Kim and I just found a store in Shanghai that sells the Moleskine Pocket Storyboard Notebook, a neat little variation on the classic sketchbook that is perfect for aspiring filmmakers and graphic storytellers. I saw one of these recently and it was love at first sight. However, I resigned myself to not getting one until we were back in the states for the summer.

I have to be honest, I have mixed feelings about the Moleskine (cue hate mail) - its the perfect repository for your finest sketches. It is so precious, in fact, that it simply will not accept anything that even approaches mediocrity. At least, that seems to be the culture that has evolved around them.

To me, however, a sketchbook should be a place for chaotic experimentation where failures are just as important as the successes. A blank canvas can be intimidating, but not if one approaches it armed with those experiences gained from the sketchbook. And still I notice that students are often too careful about what they put in their sketchbooks. Its hard to explain that I want them to make mistakes- have some embarrassingly terrible pages, drawings that look nothing like what we intended or ideas that make us question our own state of mind. Of course, that holds true for me as well. Often, if I'm worried that an idea won't look good on paper, I'll remind myself that my sketchbook is not precious and spend a few minutes just scribbling.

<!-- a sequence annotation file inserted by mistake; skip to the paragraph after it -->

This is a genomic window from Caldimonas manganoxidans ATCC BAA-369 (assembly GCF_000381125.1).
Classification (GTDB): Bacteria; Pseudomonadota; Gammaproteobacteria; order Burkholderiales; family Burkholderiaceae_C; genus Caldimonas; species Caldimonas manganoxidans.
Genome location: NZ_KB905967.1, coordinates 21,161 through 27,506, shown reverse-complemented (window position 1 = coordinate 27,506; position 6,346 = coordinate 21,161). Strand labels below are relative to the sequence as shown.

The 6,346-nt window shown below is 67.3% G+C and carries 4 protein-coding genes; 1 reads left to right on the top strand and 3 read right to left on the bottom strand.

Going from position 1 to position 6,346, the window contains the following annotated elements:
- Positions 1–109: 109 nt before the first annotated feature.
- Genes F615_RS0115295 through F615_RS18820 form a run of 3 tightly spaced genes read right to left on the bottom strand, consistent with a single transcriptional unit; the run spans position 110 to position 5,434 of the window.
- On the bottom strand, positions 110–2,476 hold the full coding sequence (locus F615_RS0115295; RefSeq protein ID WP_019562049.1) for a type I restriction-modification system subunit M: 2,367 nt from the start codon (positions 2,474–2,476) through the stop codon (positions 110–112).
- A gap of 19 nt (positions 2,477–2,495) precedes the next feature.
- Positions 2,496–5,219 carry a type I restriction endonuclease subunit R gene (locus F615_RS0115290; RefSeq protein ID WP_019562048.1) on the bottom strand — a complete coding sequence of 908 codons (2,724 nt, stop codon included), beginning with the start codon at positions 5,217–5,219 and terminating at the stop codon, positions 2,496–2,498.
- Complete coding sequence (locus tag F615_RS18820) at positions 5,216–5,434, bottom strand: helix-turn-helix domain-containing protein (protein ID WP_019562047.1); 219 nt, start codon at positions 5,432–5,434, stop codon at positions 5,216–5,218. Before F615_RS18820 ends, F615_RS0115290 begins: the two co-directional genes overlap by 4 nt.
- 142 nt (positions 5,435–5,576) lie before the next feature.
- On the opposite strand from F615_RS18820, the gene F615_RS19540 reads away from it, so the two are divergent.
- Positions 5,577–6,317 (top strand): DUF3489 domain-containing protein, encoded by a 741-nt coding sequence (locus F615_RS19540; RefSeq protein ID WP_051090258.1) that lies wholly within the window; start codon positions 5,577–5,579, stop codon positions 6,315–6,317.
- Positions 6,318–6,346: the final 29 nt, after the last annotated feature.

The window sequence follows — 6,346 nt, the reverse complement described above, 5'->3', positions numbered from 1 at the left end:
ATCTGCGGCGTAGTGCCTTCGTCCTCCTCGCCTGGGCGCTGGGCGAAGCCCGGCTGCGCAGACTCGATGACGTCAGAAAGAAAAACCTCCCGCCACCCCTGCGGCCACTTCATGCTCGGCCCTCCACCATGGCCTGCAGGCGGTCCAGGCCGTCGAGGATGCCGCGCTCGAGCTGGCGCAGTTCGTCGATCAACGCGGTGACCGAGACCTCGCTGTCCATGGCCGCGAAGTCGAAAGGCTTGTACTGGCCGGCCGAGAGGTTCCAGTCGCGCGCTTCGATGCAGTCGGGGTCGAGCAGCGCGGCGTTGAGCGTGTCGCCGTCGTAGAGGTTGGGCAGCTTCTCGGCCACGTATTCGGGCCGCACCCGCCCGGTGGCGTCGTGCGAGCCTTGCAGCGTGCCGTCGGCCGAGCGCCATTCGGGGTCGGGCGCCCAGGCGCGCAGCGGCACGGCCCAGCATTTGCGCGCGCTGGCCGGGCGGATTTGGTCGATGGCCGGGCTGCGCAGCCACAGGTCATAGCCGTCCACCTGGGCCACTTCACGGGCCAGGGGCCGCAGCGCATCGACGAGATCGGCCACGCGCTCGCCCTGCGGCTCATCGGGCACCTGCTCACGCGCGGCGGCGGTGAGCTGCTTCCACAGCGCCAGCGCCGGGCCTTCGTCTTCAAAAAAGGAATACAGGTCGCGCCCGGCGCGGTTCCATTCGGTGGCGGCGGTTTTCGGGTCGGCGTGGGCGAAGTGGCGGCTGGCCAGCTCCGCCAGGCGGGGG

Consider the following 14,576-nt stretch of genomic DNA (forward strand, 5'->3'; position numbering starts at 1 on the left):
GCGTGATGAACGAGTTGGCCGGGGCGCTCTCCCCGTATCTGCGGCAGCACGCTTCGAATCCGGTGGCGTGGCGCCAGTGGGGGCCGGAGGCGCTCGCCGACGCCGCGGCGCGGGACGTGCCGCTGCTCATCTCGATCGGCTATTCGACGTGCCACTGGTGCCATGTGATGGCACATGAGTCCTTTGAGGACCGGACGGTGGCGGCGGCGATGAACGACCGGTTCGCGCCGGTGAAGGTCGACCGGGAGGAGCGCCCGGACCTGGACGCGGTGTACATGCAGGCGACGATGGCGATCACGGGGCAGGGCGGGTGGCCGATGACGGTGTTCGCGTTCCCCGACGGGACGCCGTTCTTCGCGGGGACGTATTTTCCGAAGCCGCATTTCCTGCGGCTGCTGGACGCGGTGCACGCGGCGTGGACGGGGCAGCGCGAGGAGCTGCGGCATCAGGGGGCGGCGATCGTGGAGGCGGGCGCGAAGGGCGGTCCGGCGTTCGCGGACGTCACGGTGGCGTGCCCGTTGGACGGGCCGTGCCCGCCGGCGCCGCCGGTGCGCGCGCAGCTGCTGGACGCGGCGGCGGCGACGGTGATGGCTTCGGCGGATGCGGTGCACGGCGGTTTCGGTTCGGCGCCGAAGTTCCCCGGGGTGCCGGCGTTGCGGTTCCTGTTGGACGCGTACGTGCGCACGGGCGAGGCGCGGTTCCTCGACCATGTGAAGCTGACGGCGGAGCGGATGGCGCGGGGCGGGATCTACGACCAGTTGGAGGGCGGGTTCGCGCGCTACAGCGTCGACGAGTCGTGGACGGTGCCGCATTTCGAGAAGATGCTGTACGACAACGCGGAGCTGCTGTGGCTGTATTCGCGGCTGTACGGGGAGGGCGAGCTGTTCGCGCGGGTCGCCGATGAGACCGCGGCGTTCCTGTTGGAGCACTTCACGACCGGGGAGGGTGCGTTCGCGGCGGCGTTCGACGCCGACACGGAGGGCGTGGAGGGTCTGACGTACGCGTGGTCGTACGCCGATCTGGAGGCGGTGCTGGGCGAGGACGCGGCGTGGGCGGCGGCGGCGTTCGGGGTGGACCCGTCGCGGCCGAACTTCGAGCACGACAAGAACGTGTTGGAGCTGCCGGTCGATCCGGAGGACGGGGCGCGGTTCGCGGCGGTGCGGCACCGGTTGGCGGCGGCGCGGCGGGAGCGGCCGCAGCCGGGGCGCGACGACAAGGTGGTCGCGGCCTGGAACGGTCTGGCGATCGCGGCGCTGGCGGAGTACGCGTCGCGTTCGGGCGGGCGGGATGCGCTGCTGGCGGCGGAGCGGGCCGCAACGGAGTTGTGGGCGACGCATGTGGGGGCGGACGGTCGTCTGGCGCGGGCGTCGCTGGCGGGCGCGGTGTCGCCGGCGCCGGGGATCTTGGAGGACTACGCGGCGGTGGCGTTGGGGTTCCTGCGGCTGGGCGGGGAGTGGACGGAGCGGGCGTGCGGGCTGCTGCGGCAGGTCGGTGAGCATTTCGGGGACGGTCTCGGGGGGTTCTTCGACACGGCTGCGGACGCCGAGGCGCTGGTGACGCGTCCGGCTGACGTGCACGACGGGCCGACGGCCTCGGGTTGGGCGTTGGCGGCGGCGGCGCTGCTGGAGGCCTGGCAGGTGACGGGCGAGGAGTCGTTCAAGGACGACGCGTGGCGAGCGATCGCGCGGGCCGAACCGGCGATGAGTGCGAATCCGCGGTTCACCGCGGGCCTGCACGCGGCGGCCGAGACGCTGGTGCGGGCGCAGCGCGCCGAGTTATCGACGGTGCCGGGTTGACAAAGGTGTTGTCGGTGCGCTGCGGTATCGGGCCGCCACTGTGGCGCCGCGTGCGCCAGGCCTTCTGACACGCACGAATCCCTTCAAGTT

And yet- its hard to argue with the beauty of a well executed and themed Moleskine, like this one (found via Twitter from Clarence Fisher) from Paris:

Ah, I do love a beautiful sketchbook as well.

Maybe I need to get a sketchbook for my new sketchbook.

1 Comment:

  1. Anonymous said...
    I agree with you, completely. The same thing applies to writers. You don't want to feel like everything has to come out perfect. Too much pressure!

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